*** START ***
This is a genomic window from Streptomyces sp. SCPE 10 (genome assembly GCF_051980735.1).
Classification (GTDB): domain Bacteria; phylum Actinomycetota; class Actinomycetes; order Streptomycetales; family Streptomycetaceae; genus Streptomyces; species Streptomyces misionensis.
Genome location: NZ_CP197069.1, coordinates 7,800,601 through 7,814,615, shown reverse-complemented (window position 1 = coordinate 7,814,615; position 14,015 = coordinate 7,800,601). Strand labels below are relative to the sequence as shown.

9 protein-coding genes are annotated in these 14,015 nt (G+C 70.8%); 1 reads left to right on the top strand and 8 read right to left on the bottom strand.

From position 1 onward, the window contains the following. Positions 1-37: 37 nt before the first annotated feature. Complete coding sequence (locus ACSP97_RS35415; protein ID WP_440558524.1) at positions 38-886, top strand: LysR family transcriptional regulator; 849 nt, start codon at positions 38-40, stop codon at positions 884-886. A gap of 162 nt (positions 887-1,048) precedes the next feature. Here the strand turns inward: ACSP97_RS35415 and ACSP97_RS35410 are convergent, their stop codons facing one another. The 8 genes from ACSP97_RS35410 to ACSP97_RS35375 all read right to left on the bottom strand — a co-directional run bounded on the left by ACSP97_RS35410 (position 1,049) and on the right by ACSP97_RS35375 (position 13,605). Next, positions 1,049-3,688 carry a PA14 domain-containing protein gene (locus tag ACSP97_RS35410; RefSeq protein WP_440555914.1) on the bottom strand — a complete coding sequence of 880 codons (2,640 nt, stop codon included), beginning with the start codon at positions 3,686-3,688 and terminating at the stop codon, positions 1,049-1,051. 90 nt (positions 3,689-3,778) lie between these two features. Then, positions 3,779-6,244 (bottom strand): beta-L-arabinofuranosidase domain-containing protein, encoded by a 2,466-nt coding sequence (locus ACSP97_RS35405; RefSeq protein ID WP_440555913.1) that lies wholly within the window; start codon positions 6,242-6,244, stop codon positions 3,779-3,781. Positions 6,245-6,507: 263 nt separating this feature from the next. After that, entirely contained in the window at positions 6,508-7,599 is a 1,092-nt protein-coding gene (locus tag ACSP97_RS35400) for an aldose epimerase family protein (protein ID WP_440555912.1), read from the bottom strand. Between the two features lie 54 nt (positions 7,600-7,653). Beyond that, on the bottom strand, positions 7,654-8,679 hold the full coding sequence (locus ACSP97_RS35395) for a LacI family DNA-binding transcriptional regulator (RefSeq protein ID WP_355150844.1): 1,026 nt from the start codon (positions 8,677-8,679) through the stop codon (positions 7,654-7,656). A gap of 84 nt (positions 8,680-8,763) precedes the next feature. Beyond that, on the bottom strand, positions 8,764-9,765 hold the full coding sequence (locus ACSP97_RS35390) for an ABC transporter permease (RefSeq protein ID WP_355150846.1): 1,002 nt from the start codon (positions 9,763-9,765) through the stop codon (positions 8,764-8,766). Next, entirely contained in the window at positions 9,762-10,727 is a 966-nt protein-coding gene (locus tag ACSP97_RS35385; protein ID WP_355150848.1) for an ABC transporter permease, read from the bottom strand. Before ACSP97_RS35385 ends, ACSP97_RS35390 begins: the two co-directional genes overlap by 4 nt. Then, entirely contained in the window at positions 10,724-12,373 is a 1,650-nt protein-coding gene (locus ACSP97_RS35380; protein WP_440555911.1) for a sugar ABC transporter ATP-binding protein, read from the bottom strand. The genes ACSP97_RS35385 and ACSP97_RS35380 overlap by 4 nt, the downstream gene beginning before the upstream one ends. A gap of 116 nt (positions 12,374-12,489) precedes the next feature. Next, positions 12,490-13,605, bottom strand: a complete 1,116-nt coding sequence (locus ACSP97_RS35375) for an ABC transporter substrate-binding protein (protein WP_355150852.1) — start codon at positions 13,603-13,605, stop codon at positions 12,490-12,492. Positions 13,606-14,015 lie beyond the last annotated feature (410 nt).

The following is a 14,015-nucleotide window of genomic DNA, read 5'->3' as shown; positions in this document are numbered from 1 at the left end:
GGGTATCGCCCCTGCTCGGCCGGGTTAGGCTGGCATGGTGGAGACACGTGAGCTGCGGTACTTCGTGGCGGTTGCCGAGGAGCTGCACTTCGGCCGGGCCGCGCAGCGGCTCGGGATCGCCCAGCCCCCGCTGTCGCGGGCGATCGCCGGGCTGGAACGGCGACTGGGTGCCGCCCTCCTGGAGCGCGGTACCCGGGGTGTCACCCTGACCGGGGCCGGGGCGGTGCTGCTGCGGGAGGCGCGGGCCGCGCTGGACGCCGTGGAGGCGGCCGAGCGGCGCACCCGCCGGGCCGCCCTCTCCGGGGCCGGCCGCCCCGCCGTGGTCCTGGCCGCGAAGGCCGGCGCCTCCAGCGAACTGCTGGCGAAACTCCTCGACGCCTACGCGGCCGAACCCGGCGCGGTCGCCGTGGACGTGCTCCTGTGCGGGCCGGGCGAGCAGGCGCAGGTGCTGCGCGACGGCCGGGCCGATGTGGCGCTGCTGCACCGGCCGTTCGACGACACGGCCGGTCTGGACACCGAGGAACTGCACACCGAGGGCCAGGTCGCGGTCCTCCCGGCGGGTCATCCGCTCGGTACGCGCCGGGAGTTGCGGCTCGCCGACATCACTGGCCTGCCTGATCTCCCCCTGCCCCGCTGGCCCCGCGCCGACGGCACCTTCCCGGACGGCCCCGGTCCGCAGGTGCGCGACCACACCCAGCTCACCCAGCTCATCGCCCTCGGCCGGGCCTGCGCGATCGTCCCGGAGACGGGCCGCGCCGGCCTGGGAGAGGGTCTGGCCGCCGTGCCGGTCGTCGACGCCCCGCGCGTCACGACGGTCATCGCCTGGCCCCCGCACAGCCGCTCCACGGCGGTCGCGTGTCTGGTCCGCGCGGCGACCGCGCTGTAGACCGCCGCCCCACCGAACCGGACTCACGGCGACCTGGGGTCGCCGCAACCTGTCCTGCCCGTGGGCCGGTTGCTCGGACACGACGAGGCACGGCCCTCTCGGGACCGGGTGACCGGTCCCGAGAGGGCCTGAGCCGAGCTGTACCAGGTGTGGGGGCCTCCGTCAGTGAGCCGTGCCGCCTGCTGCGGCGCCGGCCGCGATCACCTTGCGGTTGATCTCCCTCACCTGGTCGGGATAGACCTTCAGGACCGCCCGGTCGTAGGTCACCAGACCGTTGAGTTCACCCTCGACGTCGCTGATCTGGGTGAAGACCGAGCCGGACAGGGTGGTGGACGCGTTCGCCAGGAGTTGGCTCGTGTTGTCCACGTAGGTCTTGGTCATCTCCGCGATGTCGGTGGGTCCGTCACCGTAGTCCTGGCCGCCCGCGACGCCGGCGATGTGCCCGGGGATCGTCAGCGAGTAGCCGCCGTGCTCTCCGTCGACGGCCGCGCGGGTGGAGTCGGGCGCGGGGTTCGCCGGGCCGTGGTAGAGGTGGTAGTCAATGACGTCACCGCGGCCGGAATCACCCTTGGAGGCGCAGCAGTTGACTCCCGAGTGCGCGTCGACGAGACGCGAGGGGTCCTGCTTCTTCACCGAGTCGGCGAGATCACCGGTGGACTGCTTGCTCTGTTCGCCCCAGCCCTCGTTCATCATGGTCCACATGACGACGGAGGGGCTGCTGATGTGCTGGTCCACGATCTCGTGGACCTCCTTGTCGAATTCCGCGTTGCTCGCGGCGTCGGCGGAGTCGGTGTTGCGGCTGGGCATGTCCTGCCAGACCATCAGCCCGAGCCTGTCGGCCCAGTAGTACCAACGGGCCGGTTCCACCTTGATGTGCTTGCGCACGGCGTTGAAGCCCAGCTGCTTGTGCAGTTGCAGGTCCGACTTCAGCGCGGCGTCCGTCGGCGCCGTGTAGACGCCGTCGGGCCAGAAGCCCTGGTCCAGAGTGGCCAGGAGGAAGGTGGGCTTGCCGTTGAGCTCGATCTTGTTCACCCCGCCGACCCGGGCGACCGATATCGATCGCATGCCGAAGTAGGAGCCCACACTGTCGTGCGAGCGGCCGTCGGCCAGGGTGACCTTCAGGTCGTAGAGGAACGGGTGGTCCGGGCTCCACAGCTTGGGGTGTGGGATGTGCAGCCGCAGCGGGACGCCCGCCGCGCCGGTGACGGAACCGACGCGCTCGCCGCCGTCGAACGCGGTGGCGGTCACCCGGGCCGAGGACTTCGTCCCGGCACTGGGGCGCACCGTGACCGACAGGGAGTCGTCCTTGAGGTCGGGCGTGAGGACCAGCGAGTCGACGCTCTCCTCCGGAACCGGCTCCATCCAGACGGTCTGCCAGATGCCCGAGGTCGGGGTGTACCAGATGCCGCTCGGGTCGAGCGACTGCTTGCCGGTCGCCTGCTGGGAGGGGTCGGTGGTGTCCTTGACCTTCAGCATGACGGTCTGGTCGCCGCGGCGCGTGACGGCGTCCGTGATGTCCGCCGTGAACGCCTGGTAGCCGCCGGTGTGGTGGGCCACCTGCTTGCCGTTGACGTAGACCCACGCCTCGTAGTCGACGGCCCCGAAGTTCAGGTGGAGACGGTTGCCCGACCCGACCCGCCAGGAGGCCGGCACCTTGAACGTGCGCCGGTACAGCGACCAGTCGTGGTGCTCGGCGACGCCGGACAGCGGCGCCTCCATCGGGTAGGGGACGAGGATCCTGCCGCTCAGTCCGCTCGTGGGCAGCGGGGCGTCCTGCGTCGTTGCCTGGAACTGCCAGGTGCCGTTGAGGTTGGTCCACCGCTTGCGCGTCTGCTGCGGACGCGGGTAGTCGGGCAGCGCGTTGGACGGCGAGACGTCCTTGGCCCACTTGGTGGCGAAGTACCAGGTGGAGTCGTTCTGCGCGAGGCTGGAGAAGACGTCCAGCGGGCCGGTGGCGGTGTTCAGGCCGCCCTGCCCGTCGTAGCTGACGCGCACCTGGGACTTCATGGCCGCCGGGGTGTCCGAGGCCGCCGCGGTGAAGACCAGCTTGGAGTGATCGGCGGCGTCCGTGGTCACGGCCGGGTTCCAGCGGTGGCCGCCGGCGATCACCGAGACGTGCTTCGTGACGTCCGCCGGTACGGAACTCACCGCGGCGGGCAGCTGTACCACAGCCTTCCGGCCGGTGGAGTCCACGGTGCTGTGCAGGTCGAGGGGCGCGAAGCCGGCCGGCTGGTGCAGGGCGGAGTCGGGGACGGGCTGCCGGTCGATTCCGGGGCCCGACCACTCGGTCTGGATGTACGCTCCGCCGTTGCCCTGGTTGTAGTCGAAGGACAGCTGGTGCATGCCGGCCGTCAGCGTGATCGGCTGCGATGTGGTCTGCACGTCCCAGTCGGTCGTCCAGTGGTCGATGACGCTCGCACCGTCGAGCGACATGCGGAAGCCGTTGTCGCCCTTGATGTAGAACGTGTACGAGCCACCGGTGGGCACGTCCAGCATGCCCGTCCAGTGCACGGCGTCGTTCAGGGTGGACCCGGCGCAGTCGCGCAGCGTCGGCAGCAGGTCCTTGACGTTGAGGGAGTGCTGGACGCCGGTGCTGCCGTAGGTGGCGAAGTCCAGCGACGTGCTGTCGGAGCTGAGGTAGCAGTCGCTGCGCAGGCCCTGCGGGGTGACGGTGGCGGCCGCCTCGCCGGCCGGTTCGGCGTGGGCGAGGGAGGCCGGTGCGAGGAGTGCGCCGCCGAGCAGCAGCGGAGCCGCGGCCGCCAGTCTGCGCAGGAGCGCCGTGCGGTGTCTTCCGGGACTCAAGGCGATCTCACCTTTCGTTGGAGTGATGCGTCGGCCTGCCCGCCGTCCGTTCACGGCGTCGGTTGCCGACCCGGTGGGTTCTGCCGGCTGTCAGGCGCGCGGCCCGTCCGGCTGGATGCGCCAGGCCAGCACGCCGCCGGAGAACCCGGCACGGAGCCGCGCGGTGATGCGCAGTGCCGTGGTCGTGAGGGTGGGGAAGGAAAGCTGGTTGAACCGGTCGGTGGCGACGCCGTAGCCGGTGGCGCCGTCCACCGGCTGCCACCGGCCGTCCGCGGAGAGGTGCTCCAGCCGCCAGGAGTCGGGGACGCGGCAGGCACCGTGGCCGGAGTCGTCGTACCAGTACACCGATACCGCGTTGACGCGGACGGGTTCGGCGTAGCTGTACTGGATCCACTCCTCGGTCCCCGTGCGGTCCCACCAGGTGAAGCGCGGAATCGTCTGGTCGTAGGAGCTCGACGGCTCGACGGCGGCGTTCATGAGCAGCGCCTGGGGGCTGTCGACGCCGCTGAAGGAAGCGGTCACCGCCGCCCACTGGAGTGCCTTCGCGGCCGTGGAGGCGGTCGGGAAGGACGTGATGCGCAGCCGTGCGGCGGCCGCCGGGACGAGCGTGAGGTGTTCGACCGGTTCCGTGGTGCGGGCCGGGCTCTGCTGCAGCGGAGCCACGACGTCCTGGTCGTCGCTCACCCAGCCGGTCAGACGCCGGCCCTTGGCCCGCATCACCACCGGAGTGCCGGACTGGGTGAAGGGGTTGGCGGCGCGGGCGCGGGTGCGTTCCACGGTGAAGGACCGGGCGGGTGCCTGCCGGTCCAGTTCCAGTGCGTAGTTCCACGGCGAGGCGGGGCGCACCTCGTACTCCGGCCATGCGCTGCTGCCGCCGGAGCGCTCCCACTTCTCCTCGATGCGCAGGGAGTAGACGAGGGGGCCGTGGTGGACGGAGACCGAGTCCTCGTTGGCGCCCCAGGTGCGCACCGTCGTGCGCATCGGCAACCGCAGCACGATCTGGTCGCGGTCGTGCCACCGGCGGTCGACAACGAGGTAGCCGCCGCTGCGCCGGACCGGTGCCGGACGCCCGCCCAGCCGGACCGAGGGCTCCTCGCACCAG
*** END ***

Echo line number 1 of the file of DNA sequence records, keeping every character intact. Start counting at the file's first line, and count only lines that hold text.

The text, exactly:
This is a genomic window from Streptomyces sp. SCPE 10 (genome assembly GCF_051980735.1).